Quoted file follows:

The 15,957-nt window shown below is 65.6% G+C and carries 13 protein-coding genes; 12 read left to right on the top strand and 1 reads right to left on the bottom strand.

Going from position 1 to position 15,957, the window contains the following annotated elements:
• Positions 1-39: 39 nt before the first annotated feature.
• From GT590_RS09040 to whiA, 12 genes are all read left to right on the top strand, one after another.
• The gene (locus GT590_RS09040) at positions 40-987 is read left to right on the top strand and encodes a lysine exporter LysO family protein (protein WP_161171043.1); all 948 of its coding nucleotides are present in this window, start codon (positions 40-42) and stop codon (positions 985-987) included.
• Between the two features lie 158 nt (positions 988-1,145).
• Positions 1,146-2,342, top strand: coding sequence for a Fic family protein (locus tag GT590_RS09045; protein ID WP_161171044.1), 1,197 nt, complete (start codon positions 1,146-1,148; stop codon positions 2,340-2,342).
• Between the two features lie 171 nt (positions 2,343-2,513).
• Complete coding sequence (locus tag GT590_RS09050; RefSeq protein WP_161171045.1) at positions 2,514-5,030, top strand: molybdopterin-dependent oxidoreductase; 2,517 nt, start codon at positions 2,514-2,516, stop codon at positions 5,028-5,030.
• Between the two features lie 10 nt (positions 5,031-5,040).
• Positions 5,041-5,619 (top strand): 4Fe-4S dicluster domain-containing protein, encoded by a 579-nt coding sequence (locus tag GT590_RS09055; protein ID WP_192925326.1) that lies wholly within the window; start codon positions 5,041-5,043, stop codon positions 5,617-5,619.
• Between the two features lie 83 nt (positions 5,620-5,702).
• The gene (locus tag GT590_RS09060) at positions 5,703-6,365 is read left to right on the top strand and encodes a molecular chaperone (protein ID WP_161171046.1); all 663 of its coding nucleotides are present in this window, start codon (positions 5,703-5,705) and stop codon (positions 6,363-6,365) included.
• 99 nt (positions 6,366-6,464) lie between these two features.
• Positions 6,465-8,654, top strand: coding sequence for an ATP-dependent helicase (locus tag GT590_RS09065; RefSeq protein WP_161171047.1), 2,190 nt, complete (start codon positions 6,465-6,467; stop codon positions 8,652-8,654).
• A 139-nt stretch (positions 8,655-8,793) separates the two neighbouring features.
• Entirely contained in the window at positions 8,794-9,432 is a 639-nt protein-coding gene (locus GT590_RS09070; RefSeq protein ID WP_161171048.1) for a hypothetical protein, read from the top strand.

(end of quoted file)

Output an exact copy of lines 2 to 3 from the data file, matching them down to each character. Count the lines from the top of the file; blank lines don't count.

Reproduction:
Going from position 1 to position 15,957, the window contains the following annotated elements:
• Positions 1-39: 39 nt before the first annotated feature.